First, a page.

Meanwhile, Chicago is rolling along, losing games it would win if Derrick Rose were back, winning games because of their toughness and defense. But this is an interesting clash, styistically. The Bulls feature a tough, hard-nosed defense, but there are times when their offense simply stalls out. That's unlikely to happen against the giant, bleeding sieve that is the Lakers' defense. There was a play Sunday where a Raptor went 1-on-4 against the Lakers in transition -- and scored. The Bulls' offense struggles because of a lack of elite talent to create opportunities, but thrives on execution and punishing teams for mistakes. 
The Lakers make a ton of mistakes. Every second of every game. 
Sound like a blowout? Well, you just can never count on the Lakers to do what you expect. 
Dwight Howard was ejected Sunday following his second technical, and Monday goes against Joakim Noah, a worthy opponent. Will he respond with strength or aggression, or let Noah get behind him to rack up points?
Speaking of which, Thibodeau has been benching Noah late in games, something else to keep an eye on. Mostly, this is the Lakers' high-powered offense, which can still rack up points, vs. Chicago's anacondalike defense. You have to put the advantage with the Bulls, because, well, the Lakers have been terrible. But we're all still waiting for the Lakers, with all that talent, all that payroll, all that shine, to put it together.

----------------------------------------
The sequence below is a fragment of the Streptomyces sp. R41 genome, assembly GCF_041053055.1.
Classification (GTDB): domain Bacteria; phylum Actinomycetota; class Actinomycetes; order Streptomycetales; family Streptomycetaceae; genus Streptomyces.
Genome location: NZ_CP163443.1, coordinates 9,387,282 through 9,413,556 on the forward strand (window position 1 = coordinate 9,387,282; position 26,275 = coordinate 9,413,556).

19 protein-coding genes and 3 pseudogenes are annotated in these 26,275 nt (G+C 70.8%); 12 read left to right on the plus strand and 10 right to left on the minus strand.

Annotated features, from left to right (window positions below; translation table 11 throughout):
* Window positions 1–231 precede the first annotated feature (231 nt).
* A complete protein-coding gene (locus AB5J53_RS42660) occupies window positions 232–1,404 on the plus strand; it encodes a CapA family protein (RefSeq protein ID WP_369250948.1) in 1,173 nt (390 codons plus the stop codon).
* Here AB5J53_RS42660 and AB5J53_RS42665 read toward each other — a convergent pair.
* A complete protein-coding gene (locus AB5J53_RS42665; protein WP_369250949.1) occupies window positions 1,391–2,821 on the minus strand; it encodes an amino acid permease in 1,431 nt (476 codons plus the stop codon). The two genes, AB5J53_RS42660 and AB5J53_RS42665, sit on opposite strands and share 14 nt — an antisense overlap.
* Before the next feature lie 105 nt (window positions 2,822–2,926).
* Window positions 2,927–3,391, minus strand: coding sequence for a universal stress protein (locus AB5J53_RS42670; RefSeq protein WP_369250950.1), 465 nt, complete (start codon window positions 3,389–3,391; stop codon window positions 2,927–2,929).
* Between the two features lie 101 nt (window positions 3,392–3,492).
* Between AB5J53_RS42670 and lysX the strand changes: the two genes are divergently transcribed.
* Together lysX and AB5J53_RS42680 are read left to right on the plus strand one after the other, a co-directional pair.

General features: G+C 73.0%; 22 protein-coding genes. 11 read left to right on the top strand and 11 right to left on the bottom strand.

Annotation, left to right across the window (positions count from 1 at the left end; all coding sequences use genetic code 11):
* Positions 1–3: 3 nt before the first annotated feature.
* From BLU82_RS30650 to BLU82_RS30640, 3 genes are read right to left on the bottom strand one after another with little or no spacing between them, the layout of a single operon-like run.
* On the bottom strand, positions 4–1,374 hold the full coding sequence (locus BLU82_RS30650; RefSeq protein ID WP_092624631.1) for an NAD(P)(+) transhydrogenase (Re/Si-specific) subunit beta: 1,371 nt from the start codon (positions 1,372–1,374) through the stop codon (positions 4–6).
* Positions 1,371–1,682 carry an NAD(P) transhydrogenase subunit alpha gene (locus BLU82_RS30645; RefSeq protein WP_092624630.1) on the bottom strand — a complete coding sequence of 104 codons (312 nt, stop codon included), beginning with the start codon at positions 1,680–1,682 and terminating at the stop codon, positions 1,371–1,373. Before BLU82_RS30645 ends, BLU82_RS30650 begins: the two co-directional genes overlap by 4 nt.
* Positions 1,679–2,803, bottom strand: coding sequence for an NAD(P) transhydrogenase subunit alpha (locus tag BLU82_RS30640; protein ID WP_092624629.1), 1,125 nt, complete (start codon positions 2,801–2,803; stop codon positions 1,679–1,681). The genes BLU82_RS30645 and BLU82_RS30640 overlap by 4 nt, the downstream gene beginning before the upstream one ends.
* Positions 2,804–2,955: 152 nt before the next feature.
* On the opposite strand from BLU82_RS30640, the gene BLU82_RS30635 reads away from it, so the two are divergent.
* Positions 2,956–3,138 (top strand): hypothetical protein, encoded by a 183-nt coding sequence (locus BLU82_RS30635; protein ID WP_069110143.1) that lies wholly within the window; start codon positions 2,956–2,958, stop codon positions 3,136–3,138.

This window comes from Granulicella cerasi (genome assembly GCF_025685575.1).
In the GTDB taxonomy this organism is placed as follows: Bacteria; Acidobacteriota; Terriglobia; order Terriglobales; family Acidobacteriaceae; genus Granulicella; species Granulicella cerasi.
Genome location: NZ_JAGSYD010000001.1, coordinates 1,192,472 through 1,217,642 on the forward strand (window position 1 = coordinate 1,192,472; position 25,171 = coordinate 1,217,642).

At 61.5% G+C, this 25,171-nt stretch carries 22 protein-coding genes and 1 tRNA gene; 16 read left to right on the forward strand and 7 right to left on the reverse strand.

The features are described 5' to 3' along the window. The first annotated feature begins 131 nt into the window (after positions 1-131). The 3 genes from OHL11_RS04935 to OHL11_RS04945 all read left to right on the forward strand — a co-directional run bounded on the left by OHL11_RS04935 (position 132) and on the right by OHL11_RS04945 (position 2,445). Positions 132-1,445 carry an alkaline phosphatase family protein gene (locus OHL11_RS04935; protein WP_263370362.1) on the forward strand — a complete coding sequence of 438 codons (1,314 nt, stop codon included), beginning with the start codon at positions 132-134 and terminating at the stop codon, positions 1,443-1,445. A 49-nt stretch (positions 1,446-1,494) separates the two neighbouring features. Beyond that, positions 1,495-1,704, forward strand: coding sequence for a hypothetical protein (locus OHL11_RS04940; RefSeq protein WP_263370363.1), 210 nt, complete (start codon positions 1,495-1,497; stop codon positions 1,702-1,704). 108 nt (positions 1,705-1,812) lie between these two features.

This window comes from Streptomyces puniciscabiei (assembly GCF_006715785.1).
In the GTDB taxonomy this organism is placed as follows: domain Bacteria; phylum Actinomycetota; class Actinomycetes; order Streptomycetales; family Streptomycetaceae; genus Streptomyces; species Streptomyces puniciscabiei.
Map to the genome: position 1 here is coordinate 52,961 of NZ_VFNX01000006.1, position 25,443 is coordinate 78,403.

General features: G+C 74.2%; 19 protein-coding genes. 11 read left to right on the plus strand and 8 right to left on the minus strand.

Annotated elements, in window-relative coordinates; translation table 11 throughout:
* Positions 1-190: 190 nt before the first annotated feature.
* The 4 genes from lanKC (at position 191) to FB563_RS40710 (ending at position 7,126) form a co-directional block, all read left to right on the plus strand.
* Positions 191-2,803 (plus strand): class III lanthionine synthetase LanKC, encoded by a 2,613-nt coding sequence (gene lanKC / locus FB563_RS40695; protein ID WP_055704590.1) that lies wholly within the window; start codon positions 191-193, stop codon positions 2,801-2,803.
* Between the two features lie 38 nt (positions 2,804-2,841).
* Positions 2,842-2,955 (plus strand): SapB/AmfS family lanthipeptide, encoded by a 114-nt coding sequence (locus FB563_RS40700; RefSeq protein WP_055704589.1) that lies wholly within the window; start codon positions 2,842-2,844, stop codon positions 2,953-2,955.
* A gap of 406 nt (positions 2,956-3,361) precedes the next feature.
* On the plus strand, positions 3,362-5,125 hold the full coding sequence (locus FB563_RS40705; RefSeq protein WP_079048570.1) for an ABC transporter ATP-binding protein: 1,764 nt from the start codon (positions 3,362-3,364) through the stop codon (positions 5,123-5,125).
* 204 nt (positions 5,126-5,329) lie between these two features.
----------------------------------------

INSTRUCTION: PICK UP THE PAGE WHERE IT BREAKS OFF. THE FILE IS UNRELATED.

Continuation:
Is Chicago the game things come together? After all, according to Mike D'Antoni, if they win Monday, they'll be 3-2 on this "new season." But if they wanted an easy one to get back on track, this ain't it. 

5. Washington Wizards at Portland Trail Blazers to end the day, 10 p.m. ET.

I know what you're thinking: WHY would anybody want to watch Wizards-Blazers? 

This could be a much more entertaining game than you'd imagine. The Wizards were the worst team in basketball to start the season but have received a much-needed boost from the return of John Wall. Washington is 3-2 since Wall returned and have looked a lot more competent. There is a reason for pick-and-roll big men to dive hard to the basket, and Bradley Beal looks like a very good scoring option when he has a good point guard setting him up.

On the other side, Damian Lillard is just too good as a rookie not to want to watch every game of his. He's running away with the Rookie of the Year award, and that's with Anthony Davis being healthy for an extended stretch. People love rookie guards who can score and Lillard fits that bill, while also helping lead a Portland team to the playoffs at the moment.

Throw these two in front of each other and you're going to get a pretty fun matchup of young point guards. That's not a bad way to end a day of hoops.